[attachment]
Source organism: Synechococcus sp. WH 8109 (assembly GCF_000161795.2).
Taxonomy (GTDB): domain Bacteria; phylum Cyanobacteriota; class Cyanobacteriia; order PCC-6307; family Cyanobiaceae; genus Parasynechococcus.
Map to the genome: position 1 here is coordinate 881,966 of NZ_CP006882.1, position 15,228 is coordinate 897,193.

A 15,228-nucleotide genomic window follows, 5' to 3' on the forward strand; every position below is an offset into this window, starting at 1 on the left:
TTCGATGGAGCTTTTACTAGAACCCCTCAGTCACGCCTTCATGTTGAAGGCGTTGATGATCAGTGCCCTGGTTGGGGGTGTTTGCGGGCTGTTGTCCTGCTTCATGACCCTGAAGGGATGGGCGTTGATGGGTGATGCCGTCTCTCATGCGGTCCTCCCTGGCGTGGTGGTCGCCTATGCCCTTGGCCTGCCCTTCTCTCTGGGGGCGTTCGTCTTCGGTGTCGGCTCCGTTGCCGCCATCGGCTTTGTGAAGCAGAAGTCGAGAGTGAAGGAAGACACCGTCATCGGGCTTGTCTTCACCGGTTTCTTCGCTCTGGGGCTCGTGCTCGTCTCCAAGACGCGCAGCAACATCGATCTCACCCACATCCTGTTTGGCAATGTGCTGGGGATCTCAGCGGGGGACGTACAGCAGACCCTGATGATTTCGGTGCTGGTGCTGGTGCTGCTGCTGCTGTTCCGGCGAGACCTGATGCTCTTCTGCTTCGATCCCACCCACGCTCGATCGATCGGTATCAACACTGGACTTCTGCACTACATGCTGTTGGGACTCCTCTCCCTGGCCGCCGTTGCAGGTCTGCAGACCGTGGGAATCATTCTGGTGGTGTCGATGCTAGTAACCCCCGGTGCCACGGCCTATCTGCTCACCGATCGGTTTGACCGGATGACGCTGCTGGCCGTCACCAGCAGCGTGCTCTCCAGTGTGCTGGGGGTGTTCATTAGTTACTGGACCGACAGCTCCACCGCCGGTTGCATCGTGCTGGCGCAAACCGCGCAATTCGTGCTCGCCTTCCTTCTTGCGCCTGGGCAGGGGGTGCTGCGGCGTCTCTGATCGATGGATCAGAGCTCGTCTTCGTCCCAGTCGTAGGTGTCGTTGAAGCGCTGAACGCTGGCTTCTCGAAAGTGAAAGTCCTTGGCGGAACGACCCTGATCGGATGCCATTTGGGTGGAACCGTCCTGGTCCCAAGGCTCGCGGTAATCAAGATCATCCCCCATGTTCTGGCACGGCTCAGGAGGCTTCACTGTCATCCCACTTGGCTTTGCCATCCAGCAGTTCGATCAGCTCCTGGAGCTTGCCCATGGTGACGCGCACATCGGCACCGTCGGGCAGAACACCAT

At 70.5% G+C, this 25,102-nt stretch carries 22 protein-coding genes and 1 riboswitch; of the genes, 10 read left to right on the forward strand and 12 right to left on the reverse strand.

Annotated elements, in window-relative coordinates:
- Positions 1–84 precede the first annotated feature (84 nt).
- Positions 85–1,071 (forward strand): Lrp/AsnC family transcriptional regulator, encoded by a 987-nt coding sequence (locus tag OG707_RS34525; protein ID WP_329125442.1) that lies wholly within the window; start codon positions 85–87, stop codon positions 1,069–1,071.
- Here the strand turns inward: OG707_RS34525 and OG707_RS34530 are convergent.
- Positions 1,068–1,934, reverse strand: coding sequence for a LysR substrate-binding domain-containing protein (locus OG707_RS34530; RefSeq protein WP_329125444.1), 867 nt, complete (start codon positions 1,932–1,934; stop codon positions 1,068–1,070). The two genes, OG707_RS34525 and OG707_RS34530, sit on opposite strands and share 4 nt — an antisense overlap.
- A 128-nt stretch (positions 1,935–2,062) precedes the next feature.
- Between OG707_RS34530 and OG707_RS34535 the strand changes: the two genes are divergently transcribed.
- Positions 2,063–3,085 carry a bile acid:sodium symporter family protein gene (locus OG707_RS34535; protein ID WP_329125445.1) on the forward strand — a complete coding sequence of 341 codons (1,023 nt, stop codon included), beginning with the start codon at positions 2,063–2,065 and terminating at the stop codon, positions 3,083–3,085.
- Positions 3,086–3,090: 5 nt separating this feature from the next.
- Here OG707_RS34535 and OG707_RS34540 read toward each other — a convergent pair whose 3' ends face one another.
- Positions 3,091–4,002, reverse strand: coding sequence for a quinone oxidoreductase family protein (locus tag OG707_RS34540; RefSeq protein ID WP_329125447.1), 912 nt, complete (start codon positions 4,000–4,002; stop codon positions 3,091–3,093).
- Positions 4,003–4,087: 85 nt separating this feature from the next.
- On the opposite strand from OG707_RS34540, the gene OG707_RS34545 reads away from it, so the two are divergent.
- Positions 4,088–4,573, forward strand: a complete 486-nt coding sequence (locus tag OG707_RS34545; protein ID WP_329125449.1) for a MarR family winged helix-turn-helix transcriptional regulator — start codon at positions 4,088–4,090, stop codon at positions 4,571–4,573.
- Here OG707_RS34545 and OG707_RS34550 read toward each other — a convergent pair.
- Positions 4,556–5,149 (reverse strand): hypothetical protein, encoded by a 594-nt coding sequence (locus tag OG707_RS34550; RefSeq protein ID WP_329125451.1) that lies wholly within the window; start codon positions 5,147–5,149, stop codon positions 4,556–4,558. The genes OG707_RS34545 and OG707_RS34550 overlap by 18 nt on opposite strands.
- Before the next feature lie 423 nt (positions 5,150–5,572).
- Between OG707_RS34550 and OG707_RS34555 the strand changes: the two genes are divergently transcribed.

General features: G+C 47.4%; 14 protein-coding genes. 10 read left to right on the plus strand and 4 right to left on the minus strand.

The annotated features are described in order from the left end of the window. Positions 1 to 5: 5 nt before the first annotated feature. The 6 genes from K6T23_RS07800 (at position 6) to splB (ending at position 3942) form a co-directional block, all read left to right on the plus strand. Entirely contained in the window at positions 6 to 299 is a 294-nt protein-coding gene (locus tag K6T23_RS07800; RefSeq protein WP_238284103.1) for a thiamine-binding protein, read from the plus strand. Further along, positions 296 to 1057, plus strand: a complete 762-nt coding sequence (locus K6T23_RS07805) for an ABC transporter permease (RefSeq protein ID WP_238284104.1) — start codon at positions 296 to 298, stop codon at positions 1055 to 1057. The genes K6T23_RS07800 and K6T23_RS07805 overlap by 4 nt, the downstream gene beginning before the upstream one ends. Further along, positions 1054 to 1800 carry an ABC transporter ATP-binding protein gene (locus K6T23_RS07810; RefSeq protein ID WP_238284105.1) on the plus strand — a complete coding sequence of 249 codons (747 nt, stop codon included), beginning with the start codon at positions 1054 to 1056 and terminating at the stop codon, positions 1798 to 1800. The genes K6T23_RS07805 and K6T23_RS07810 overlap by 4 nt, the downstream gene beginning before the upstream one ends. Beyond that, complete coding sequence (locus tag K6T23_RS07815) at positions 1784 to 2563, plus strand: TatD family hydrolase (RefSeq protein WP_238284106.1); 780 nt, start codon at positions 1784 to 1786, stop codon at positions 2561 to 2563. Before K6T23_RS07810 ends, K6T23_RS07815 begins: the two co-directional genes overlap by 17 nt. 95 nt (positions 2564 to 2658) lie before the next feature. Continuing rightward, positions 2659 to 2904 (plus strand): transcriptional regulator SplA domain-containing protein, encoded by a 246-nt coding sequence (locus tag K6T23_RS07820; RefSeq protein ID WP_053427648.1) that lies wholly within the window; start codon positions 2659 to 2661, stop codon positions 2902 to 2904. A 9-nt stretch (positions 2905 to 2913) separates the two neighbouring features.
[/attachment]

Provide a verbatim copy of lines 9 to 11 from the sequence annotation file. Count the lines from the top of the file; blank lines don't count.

- Positions 85–1,071 (forward strand): Lrp/AsnC family transcriptional regulator, encoded by a 987-nt coding sequence (locus tag OG707_RS34525; protein ID WP_329125442.1) that lies wholly within the window; start codon positions 85–87, stop codon positions 1,069–1,071.
- Here the strand turns inward: OG707_RS34525 and OG707_RS34530 are convergent.
- Positions 1,068–1,934, reverse strand: coding sequence for a LysR substrate-binding domain-containing protein (locus OG707_RS34530; RefSeq protein WP_329125444.1), 867 nt, complete (start codon positions 1,932–1,934; stop codon positions 1,068–1,070). The two genes, OG707_RS34525 and OG707_RS34530, sit on opposite strands and share 4 nt — an antisense overlap.